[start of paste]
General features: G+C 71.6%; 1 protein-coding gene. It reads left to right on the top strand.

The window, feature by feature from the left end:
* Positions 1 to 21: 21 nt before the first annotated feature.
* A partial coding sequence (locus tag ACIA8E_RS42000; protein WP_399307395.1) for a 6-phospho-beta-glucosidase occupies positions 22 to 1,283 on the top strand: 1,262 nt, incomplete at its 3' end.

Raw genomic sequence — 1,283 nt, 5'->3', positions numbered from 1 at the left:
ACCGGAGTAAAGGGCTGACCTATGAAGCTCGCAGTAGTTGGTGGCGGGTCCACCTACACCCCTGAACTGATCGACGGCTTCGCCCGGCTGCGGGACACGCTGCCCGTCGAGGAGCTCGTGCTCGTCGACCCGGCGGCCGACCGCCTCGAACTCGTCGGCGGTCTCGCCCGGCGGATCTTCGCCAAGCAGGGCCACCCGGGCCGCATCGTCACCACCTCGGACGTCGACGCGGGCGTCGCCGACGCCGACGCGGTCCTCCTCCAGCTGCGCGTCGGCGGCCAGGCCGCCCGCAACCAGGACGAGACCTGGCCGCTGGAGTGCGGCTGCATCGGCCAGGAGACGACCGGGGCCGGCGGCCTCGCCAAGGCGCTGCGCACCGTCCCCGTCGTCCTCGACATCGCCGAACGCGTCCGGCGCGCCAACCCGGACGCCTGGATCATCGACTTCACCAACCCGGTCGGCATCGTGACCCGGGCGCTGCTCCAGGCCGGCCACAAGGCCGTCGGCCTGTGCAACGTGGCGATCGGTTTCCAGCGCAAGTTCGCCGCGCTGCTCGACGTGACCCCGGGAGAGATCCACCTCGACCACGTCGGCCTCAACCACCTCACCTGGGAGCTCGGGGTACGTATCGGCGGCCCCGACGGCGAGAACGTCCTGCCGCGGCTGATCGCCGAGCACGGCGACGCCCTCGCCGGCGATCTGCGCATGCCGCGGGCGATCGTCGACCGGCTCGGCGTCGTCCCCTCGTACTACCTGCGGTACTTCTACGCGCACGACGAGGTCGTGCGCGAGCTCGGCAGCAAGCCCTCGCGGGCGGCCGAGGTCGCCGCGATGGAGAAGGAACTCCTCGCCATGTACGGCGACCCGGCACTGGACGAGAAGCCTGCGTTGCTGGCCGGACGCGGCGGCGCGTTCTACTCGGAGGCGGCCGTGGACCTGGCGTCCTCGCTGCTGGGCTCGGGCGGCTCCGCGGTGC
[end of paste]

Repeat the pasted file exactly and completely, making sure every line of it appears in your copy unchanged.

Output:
General features: G+C 71.6%; 1 protein-coding gene. It reads left to right on the top strand.

The window, feature by feature from the left end:
* Positions 1 to 21: 21 nt before the first annotated feature.
* A partial coding sequence (locus tag ACIA8E_RS42000; protein WP_399307395.1) for a 6-phospho-beta-glucosidase occupies positions 22 to 1,283 on the top strand: 1,262 nt, incomplete at its 3' end.

Raw genomic sequence — 1,283 nt, 5'->3', positions numbered from 1 at the left:
ACCGGAGTAAAGGGCTGACCTATGAAGCTCGCAGTAGTTGGTGGCGGGTCCACCTACACCCCTGAACTGATCGACGGCTTCGCCCGGCTGCGGGACACGCTGCCCGTCGAGGAGCTCGTGCTCGTCGACCCGGCGGCCGACCGCCTCGAACTCGTCGGCGGTCTCGCCCGGCGGATCTTCGCCAAGCAGGGCCACCCGGGCCGCATCGTCACCACCTCGGACGTCGACGCGGGCGTCGCCGACGCCGACGCGGTCCTCCTCCAGCTGCGCGTCGGCGGCCAGGCCGCCCGCAACCAGGACGAGACCTGGCCGCTGGAGTGCGGCTGCATCGGCCAGGAGACGACCGGGGCCGGCGGCCTCGCCAAGGCGCTGCGCACCGTCCCCGTCGTCCTCGACATCGCCGAACGCGTCCGGCGCGCCAACCCGGACGCCTGGATCATCGACTTCACCAACCCGGTCGGCATCGTGACCCGGGCGCTGCTCCAGGCCGGCCACAAGGCCGTCGGCCTGTGCAACGTGGCGATCGGTTTCCAGCGCAAGTTCGCCGCGCTGCTCGACGTGACCCCGGGAGAGATCCACCTCGACCACGTCGGCCTCAACCACCTCACCTGGGAGCTCGGGGTACGTATCGGCGGCCCCGACGGCGAGAACGTCCTGCCGCGGCTGATCGCCGAGCACGGCGACGCCCTCGCCGGCGATCTGCGCATGCCGCGGGCGATCGTCGACCGGCTCGGCGTCGTCCCCTCGTACTACCTGCGGTACTTCTACGCGCACGACGAGGTCGTGCGCGAGCTCGGCAGCAAGCCCTCGCGGGCGGCCGAGGTCGCCGCGATGGAGAAGGAACTCCTCGCCATGTACGGCGACCCGGCACTGGACGAGAAGCCTGCGTTGCTGGCCGGACGCGGCGGCGCGTTCTACTCGGAGGCGGCCGTGGACCTGGCGTCCTCGCTGCTGGGCTCGGGCGGCTCCGCGGTGC